From dour Bushes to fun-loving Obamas

November 10, 2008|By SUSAN REIMER | SUSAN REIMER,

In our People magazine culture, the Obama family is photo-op gold.

Their youth, their good looks, their style and their charming affection for each other and for their children are going to make this a fun White House to watch.

And I am so ready for that.

When voters chose hope and change Tuesday, I am pretty sure they were thinking about electing the first black president or about changing the over-the-cliff direction of the country.

But what I am hoping for is a change in the dour reality show that White House life has become under President Bush, who doesn't drink, doesn't party and goes to bed at 9 p.m. Or a change from the brittle, testy, dysfunctional White House of the Clintons.

I am old enough to remember the Kennedy White House and the charming chaos enforced by their children and all those young cousins. There was even a pony on the White House lawn for Caroline.

I am ready for 7-year-old Sasha and 10-year-old Malia, the youngest children in the White House in 30 years, and their new puppy.

And I am ready for their mom, Michelle, a tall and striking woman who will bring her own brand of style-on-a-budget to the job of first lady. With her big belts and her bigger brooches, she gives accessorizing its biggest boost since Sex in the City.

This may not be the time for the first lady, a la Jackie, to fill her closets with designer wear. And Michelle Obama caught a lot of flak for the Narciso Rodriguez dress she choose for election night (one wag said that it looked like a lava lamp). But I am so tired of suits with lapel pins and pantsuits and boxy pumps.

The new first lady managed to make Vanity Fair's esteemed Best Dressed list by mixing it up with J. Crew, White House/Black Market and H&M - places where the rest of us can shop. She famously said that "it's fun to look pretty," and that will make it fun to see what she wears next.

Whoopi Goldberg made a crack on The View about the sexy new first couple, and you have to admit that the fist-bumping Obamas crackle with that kind of vitality. And when they bend their heads together and let their foreheads touch, you feel like you are eavesdropping on a prayer.

While Michelle can be hot, her husband is as cool as the ice-blue ties he favors.

Men's Vogue called Barack Obama the second coming of John F. Kennedy. And columnist Roger Simon wrote that the economic collapse "made his wonkiness cool."

George Bush once asked an Oval Office guest if he had kids, and then said, "They're a pain in the ass," of his own twin daughters, who were partying hard at college at the time.

The family friction that inevitably comes with older children will be replaced with the unselfconscious affection of a young family. The Obama kids still allow their parents to hug them in public - even on a big stage and in front of 100,000 celebrating supporters.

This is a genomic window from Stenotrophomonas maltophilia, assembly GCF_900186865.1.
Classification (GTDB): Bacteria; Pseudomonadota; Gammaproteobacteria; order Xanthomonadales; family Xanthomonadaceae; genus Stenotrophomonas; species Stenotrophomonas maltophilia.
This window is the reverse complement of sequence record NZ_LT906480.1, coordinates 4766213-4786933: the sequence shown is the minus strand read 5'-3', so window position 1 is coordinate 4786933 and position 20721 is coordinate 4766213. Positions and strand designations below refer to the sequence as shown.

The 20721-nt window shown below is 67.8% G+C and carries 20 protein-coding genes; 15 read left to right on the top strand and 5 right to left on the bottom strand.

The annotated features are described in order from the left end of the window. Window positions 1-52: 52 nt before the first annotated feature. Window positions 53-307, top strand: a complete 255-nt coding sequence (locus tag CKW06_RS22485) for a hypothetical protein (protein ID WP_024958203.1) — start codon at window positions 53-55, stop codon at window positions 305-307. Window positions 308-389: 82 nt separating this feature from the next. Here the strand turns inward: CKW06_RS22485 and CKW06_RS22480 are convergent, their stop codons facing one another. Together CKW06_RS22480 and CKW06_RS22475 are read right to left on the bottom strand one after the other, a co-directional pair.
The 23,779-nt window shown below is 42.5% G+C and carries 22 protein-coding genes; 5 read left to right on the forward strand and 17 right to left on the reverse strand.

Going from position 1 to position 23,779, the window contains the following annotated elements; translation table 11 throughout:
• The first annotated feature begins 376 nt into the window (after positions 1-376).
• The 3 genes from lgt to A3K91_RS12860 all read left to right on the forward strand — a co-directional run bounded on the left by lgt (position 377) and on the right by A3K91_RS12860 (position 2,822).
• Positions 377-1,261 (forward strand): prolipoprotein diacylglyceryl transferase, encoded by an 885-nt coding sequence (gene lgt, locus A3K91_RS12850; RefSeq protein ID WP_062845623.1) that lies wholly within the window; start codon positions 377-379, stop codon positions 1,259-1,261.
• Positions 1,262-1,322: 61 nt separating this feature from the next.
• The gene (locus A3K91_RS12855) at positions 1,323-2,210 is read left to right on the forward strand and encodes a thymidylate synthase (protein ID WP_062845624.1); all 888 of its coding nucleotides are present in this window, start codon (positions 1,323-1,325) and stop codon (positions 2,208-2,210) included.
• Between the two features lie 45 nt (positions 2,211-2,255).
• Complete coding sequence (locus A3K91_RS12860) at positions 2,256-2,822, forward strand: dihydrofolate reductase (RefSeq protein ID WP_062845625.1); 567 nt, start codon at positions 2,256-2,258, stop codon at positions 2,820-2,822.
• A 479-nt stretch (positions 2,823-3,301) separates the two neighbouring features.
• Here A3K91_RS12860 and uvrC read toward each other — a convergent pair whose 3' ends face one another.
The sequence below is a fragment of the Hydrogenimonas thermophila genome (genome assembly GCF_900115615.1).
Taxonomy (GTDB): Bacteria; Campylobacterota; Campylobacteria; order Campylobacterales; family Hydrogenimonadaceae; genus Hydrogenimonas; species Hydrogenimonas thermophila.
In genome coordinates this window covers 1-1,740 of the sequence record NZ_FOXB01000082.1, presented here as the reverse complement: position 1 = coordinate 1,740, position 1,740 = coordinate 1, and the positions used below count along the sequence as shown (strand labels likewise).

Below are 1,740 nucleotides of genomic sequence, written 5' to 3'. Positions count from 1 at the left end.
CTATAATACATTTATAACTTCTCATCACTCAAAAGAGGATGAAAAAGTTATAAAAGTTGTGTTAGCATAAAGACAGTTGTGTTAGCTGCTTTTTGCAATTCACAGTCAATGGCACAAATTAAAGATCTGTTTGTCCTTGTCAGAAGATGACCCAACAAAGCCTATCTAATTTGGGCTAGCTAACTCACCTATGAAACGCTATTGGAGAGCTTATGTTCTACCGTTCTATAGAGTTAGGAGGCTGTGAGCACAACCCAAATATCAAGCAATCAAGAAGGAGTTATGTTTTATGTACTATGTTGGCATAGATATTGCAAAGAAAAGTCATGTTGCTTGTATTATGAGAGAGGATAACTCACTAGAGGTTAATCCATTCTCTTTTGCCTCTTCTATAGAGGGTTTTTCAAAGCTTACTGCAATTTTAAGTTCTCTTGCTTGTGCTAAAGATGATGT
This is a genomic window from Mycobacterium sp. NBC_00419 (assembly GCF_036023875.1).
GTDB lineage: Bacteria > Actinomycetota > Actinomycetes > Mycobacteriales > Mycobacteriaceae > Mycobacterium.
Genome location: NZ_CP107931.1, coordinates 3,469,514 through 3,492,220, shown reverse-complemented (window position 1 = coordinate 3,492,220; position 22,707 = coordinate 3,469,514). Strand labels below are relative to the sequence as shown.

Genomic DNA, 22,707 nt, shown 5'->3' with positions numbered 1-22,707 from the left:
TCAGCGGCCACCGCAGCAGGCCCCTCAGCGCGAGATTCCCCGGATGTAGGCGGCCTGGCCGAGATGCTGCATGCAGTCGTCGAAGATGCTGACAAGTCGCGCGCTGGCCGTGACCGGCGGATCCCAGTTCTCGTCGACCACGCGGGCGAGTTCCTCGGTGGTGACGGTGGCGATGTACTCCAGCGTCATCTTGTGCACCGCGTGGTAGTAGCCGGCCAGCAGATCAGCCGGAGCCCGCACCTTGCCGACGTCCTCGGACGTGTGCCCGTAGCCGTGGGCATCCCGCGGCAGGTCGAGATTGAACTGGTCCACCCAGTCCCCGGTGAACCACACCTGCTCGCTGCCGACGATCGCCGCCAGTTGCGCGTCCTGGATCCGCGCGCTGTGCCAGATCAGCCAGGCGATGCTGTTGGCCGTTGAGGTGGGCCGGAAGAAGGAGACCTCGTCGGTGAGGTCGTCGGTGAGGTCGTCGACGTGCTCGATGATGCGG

Obama took his daughters on the campaign trail with him the week before the election because he was tired of being away from them. And Michelle, in staking out her areas of interest as a first lady, said that "mom-in-chief" would be the most important. She said she was determined, in the tumult, to make sure her kids know they are still the center of their parents' lives.

I haven't felt that kind of parental warmth in the White House since Hillary walked Chelsea to school in the morning, and I'm looking forward to it.

It is going to be interesting to see how Obama - who resisted the easy patriotic signal of the flag pin for so long - decorates the Oval Office and what symbols he will install there - a task that is magically completed during the new president's inauguration ceremony and will no doubt be the next cover story of InStyle magazine.

Aside from having the family residence ScotchGuarded against the mistakes of the new puppy, it will be fun to see how the Obamas arrange the lives of a couple of girls who will be closing in on adolescence during the next four years.

State dinners at the Kennedy White House were often the most eclectic collection of talent and genius since, as they say, Thomas Jefferson dined alone. The Bushes hosted only six state dinners in eight years (the Clintons had 30), and the toasts were often more interesting than the guest lists. I can't wait to see whom the Obamas invite, and what kind of informal get-togethers they host.

And how will they include the first grandmother, Marian Robinson, Michelle's mother? After all, the children essentially lived in her Chicago apartment during the campaign, and she is a widow. A multi-generational White House will be fun to watch.

The story of Barack Obama's early family life is pretty chaotic. Teenage mother, Kenyan father he never knew. Grandmother who stepped in to raise him.

Michelle's story is much more conventional, but her parents struggled and pressed their children to strive and succeed.

But the new first couple seems to have rewritten, as so many of us do, that history in the making of their own family. They are following a script of partnership and love and devotion to their children.

And, if their dancing on Ellen DeGeneres' show is any indication, they look like they can have a good time, too.

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